Good Thursday morning. Vanity Fair just published its latest New Establishment list, and those riding high include Jeff Bezos, Susan Wojcicki of YouTube and Ted Sarandos of Netflix. (Was this email forwarded to you? Sign up here.).
Facebook must censor content worldwide
The E.U.’s top court ruled this morning that an individual country can order the social network to take down content and restrict global access to that material, Adam Satariano of the NYT writes. It expands Europe’s role as the world’s digital cop.
The European Court of Justice’s decision came in a case involving an Austrian politician who wanted Facebook to remove disparaging comments about her that had been posted on an individual’s personal page.
It’s a defeat for Facebook and other digital platforms, placing more responsibility on them to patrol their sites for content deemed illegal.
And it widens Europe’s ability to govern global tech companies, though it comes days after the same court ruled that the E.U.’s “right to be forgotten” privacy law does not extend beyond European borders.
Today’s DealBook Briefing was written by Andrew Ross Sorkin, Michael J. de la Merced, Lindsey Underwood and Stephen Grocer.
Why there’s still reason to worry about the markets
Stock futures are up slightly in premarket trading this morning, after indexes tumbled yesterday amid concerns that the trade wars are only deepening economic problems. But there’s plenty of reason to remain concerned.
The S&P slid 1.8 percent yesterday, its worst drop since late August. Shares in energy, financial and industrial companies all fell sharply, while crude oil prices and yields on government bonds also dropped.
Recession may no longer be a concern, but a slowdown still is. Other reasons to worry include the most recent Institute for Supply Management survey of American factories, which showed that activity levels had fallen to depths unseen since the end of the financial crisis. And spending on nonresidential construction fell 0.5 percent in August, showing that businesses are slowing down their investments.
The U.S. is increasingly in thrall to global economic problems. Yesterday’s sell-off was preceded by an even bigger one in European markets. And Greg Ip of the WSJ writes, “From tariff-related tension to a German auto-emissions scandal and a Chinese credit squeeze, forces weighing on external economies have begun to wash back on the U.S.”
That’s why any signs of economic optimism should be tempered by skepticism, Neil Irwin of the Upshot writes: “We are only starting to see the delayed economic impact of a series of trade escalations over the summer and of a slowdown in the global economy.”
Americans, prepare to pay more for that glass of French wine
President Trump is ready to impose $7.5 billion worth of tariffs on European goods —including airplanes, French wine and Spanish olive oil — after receiving permission from the W.T.O., Ana Swanson of the NYT writes.
They’re part of long-running American complaints over European subsidies to Airbus, and are meant to help the U.S. recoup some losses that Boeing sustained because of the E.U.’s trade practices.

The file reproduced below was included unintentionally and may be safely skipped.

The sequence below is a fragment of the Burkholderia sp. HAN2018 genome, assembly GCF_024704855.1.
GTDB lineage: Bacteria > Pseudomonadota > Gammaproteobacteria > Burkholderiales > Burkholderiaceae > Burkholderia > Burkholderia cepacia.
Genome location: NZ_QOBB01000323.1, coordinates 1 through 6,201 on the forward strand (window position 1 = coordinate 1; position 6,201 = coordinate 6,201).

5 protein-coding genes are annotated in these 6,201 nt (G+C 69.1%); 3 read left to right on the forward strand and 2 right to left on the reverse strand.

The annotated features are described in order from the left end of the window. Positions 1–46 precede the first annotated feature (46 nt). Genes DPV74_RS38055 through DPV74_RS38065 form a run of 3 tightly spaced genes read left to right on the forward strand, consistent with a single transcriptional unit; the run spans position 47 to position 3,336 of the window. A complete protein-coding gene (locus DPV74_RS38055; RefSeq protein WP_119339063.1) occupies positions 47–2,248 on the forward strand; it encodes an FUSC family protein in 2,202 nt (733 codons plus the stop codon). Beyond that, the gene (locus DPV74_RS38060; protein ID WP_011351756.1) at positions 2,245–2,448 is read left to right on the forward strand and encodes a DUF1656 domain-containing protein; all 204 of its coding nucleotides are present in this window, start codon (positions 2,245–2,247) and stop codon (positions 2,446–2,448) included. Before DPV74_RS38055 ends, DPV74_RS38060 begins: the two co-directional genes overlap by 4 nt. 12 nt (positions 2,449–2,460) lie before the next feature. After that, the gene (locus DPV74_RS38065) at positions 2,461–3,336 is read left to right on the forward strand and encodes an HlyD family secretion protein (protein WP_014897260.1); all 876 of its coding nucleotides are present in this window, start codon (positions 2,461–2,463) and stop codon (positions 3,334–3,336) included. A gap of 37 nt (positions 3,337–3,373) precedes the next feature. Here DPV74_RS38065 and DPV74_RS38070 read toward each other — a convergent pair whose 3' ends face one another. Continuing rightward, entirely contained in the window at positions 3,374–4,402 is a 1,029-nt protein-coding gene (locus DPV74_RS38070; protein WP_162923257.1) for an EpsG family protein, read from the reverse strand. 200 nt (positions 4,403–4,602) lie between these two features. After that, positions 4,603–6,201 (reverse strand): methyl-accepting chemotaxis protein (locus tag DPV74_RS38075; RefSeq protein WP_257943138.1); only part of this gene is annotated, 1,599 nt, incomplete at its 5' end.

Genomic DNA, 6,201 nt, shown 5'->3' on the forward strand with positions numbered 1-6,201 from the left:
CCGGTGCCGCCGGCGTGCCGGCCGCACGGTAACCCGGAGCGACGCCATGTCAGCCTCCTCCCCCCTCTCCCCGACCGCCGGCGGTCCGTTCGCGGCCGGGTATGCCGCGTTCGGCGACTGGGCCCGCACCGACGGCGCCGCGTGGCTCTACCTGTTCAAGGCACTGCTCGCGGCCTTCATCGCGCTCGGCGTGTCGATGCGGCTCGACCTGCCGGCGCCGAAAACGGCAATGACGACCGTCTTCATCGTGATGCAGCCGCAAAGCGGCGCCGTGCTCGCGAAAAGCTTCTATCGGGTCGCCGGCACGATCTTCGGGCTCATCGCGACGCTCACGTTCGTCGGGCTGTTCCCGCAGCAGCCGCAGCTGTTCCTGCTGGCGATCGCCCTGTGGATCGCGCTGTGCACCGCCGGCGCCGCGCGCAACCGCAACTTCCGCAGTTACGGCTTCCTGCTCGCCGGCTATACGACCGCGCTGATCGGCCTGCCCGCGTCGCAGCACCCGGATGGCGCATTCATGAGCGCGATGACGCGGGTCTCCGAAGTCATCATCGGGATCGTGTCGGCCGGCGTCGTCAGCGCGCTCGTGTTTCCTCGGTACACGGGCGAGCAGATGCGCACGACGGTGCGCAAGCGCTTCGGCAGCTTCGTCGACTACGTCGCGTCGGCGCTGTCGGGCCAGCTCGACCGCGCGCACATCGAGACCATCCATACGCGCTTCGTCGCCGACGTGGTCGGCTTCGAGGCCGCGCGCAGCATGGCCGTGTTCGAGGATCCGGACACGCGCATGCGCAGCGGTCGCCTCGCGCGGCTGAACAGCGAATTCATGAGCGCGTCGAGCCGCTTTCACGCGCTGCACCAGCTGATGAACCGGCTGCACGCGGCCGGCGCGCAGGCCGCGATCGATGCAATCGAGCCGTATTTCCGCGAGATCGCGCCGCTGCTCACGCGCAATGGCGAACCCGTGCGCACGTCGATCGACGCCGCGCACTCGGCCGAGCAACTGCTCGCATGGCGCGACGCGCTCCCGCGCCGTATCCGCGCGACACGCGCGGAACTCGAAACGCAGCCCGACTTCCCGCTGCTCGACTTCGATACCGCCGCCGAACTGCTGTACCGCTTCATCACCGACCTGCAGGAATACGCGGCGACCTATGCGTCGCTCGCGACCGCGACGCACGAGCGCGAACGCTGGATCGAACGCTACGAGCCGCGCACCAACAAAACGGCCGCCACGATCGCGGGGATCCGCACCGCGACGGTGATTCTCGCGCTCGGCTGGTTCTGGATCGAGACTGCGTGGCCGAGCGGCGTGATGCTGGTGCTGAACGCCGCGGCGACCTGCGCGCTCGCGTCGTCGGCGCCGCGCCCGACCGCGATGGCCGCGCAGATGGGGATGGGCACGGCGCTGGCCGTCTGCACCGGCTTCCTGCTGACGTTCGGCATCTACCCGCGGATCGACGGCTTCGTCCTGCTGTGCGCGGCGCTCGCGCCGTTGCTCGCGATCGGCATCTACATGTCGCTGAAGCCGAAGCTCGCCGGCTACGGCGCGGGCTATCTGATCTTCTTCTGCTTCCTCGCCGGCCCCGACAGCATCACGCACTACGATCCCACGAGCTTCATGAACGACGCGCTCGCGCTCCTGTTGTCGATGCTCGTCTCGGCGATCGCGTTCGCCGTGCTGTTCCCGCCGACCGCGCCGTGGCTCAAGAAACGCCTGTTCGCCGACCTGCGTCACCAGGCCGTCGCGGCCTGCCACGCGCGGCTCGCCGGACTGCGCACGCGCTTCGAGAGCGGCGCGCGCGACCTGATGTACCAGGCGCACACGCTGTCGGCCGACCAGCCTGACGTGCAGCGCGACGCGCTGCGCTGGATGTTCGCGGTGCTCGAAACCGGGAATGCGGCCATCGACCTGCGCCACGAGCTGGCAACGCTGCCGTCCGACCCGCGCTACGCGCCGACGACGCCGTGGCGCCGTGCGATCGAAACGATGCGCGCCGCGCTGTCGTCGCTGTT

The list of products subject to U.S. levies “reads like a gourmet shopping list,” Ms. Swanson notes. The administration will levy a 25 percent tax on imports of Parmesan cheese, mussels, coffee, single malt whiskeys and other agricultural goods from Europe. (CNBC notes that U.S. travelers may end up paying higher fares as a result of levies on Airbus planes.)
Mr. Trump’s new tariffs are the biggest action against the E.U. since the administration imposed levies on imported steel and aluminum last year, and threaten to sour already-strained relations between the two allies.
But Europe may have a chance to respond. While E.U. officials say they’re eager to find a solution, they’re awaiting a W.T.O. decision in a parallel case on whether the U.S. improperly subsidized Boeing. That decision could be announced early next year, and the E.U. has drawn up a list of $20 billion worth of American imports that it could tax.
Consumer spending in China is slowing
Chinese consumers are being more cautious with spending during this economic downturn, Alexandra Stevenson of the NYT reports.
• “The Chinese economy is slowing, and the cost of living is rising,” Ms. Stevenson writes. “The trade war with the United States shows no sign of ending. Wage growth is sluggish. More young people are chasing fewer job prospects.”
• “For China’s young people, who have never experienced a prolonged slump in their lives, the shift is especially stark. China has seen slowdowns before, but its consumers kept spending through most of those downturns.”
• “The retreat of Chinese consumers — a powerful force generating $4.9 trillion in economic activity a year — will have global repercussions. Their appetite for homes, cars and iPhones transformed the world, powering global growth and making fortunes for companies like Apple and General Electric.”
• “It also poses an immediate challenge to China’s leadership, which draws its legitimacy from the wealth and confidence of the Chinese people.”
Boeing engineer says a safety feature was vetoed over price
A senior Boeing engineer filed a formal internal ethics complaint this year alleging that the company rejected the inclusion of a safety system in the 737 Max in order to cut costs, the NYT reports.